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. 2009 Sep 22;106(38):16135-8.
doi: 10.1073/pnas.0905015106. Epub 2009 Aug 18.

Pre-Neolithic Wild Boar Management and Introduction to Cyprus More Than 11,400 Years Ago

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Free PMC article

Pre-Neolithic Wild Boar Management and Introduction to Cyprus More Than 11,400 Years Ago

Jean-Denis Vigne et al. Proc Natl Acad Sci U S A. .
Free PMC article

Abstract

The beginnings of pig domestication in Southwest Asia are controversial. In some areas, it seems to have occurred abruptly ca. 10,500 years ago, whereas in nearby locations, it appears to have resulted from a long period of management of wild boar starting at the end of the Late Pleistocene. Here, we present analyses of suid bones from Akrotiri Aetokremnos, Cyprus. This site has provided the earliest evidence for human occupation of the Mediterranean islands. Morphological analysis and direct radiocarbon dating of both degraded collagen and apatite of these bones reveal that small-sized suids were living on Cyprus 11,400-11,700 years ago. We demonstrate that these suids were introduced by humans and that, at this early date, their small size must result from island isolation. This sheds light on the early Holocene colonization of Cyprus and on pre-Neolithic Mediterranean seafaring. We further argue that wild boar were managed on the mainland before their introduction to Cyprus (i.e., before the beginning of the Neolithic and at least 1 millennium before the earliest known morphological modifications attributable to domestication). This adds weight to the theory that pig domestication involved a long period of wild boar management that started about the time of the Pleistocene/Holocene transition.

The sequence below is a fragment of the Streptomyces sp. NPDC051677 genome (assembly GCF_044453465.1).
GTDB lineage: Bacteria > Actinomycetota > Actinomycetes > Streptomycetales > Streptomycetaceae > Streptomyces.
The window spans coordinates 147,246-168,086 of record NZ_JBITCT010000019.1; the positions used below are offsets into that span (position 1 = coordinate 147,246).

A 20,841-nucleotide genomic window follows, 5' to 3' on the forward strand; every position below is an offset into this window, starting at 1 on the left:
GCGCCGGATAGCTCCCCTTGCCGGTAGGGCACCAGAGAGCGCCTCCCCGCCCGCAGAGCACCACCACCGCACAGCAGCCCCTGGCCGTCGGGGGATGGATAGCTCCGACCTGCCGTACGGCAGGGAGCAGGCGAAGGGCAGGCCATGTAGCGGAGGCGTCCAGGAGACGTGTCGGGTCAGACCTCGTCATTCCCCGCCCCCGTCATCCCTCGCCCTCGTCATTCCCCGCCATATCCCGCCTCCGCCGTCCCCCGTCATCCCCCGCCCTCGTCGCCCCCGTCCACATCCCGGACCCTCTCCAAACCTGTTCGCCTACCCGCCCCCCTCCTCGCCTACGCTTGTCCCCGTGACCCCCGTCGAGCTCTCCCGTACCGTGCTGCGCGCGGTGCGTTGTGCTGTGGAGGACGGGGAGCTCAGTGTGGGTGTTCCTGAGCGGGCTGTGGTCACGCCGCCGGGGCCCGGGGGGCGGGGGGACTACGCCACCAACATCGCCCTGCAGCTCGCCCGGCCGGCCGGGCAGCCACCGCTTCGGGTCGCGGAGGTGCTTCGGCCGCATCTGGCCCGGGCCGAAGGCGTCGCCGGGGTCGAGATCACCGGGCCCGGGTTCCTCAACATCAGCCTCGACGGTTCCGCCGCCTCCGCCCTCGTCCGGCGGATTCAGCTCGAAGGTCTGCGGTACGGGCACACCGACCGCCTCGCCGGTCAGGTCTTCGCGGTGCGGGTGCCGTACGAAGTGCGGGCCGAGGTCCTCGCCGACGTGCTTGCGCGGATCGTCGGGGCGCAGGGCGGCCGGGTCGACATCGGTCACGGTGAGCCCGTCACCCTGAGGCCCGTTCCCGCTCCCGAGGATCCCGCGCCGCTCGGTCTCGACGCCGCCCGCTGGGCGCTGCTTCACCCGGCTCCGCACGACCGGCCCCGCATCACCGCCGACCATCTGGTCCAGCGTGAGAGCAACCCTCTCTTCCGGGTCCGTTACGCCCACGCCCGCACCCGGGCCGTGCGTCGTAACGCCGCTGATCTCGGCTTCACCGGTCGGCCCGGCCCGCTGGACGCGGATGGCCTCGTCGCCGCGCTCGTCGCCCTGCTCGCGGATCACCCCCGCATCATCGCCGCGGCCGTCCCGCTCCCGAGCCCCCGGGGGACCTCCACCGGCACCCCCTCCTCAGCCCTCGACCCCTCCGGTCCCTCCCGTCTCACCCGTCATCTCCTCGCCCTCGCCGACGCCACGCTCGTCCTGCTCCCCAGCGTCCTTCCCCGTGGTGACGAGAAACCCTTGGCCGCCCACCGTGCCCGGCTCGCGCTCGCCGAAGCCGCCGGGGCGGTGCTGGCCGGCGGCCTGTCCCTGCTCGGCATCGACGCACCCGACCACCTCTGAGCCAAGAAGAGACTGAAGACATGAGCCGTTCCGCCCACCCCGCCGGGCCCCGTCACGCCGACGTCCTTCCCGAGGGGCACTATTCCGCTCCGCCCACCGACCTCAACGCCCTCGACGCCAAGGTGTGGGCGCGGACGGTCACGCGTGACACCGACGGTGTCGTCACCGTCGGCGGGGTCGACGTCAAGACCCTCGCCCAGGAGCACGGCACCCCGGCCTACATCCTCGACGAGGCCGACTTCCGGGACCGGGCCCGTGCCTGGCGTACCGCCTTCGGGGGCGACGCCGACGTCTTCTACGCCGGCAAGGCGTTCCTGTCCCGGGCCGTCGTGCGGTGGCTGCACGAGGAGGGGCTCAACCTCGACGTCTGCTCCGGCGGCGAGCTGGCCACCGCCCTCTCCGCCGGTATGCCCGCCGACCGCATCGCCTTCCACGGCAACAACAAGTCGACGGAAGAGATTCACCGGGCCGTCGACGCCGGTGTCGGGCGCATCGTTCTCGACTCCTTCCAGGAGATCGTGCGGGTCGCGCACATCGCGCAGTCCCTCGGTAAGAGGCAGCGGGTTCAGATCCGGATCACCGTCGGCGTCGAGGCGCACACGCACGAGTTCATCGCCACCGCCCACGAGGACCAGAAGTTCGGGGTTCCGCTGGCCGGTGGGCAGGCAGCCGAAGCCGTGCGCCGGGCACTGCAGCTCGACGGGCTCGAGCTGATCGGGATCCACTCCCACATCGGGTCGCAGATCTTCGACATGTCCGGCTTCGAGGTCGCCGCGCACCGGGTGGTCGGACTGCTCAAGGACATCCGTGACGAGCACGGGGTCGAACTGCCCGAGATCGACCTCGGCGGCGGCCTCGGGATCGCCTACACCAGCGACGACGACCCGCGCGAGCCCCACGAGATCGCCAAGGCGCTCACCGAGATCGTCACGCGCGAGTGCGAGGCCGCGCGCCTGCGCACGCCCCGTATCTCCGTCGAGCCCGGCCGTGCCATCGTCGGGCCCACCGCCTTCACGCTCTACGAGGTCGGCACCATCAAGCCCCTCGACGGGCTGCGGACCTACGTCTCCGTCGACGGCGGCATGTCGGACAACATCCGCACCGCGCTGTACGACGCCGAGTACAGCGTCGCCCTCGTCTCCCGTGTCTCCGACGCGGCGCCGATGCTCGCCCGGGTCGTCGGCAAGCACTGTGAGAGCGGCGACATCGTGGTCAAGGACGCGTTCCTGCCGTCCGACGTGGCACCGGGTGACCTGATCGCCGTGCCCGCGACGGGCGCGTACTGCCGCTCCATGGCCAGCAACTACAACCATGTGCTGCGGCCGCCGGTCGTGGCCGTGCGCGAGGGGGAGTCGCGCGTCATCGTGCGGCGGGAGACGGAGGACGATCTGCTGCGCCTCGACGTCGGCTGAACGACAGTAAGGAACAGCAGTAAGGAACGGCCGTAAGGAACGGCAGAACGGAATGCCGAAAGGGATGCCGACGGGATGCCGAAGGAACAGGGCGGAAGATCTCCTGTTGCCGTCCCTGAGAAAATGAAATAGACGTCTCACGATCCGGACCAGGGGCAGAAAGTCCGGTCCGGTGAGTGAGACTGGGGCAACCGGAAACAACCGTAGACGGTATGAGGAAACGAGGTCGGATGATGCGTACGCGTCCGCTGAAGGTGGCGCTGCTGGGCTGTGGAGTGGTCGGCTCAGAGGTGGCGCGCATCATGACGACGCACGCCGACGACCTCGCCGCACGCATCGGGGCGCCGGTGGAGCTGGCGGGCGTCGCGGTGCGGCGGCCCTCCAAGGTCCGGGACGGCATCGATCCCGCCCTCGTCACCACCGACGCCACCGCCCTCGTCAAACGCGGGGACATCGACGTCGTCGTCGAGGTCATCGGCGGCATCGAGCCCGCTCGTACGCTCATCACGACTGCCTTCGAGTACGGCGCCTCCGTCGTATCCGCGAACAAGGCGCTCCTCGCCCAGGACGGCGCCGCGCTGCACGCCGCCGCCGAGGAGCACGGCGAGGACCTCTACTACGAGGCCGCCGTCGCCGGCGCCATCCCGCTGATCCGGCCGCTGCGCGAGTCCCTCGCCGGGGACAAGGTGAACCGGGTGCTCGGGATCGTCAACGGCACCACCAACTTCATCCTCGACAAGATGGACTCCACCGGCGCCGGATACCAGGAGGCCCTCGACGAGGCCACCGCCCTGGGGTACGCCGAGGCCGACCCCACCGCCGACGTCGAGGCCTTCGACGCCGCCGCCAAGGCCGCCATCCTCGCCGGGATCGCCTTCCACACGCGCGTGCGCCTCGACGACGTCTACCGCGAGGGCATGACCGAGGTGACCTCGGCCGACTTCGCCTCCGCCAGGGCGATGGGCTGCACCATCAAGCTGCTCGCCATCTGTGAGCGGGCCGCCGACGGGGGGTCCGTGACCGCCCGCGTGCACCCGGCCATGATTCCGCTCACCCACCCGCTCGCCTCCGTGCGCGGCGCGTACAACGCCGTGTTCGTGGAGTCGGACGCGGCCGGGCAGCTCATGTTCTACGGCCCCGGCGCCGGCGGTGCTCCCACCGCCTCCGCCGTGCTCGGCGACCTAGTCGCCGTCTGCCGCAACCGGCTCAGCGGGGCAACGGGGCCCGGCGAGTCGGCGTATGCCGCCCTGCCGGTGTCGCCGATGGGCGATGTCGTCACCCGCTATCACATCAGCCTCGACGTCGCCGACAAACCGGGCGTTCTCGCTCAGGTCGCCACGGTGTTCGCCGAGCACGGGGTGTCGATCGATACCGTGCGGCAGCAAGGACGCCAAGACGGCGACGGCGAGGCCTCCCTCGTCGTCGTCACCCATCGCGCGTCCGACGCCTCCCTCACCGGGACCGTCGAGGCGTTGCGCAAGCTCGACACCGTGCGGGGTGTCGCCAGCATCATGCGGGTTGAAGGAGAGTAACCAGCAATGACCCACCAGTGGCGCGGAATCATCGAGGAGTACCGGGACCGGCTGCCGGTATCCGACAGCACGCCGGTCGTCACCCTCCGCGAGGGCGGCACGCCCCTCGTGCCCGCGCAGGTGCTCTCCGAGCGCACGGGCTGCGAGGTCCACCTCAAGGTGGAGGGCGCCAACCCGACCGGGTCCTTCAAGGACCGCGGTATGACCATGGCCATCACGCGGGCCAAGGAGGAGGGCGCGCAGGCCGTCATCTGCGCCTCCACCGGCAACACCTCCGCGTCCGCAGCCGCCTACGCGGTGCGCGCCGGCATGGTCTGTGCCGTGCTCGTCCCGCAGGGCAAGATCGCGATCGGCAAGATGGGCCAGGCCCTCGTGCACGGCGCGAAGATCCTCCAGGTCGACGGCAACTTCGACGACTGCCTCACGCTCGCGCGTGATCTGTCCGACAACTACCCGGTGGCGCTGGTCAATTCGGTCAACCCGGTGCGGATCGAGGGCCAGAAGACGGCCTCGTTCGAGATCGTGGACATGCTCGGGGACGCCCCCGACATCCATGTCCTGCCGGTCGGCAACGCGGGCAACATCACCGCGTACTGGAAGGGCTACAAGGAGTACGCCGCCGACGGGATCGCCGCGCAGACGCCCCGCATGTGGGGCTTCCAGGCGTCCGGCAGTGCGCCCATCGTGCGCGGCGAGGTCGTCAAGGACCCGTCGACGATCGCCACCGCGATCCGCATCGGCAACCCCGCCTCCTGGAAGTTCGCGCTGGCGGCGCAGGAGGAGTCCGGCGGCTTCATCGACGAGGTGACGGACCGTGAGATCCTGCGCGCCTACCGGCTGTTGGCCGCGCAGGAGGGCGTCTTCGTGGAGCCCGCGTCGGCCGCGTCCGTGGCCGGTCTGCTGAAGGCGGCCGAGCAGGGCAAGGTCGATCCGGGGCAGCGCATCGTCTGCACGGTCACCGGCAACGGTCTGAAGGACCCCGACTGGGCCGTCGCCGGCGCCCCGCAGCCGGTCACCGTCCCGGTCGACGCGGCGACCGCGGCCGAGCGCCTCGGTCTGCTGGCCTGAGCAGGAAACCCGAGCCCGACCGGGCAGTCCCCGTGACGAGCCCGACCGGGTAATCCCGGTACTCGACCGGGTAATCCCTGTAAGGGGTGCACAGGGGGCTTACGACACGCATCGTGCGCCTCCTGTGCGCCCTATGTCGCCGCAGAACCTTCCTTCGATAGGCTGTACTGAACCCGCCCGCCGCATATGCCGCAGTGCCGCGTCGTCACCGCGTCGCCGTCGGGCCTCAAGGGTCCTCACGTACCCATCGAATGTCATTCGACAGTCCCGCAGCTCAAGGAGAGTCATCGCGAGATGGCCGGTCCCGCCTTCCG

Conflict of interest statement

The authors declare no conflict of interest.

Figures

Fig. 1.
Fig. 1.
Dorsal views of abaxial (A and B) and axial (C and D) third phalanges of suids from Aetokremnos: FN367 N97E87–88 (A), FN385 N99E87 (B), FN914 N96E89 (C), and FN340 N96E91 (D). C and D were previously attributed to the fallow deer (16). Photograph courtesy of J.-D.V.
Fig. 2.
Fig. 2.
Comparison of the size of the suid phalanges at Aetokremnos with those of contemporary wild boar, PPNB early domestic suids, Pottery Neolithic pigs of the Northern and Southern Levant, and Neolithic Mediterranean island pigs from Corsica. The reference value (0.00) is the mean of the values of the pig phalanges from US 1,000, at Shillourokambos, Cyprus. References for data are listed in SI Text.

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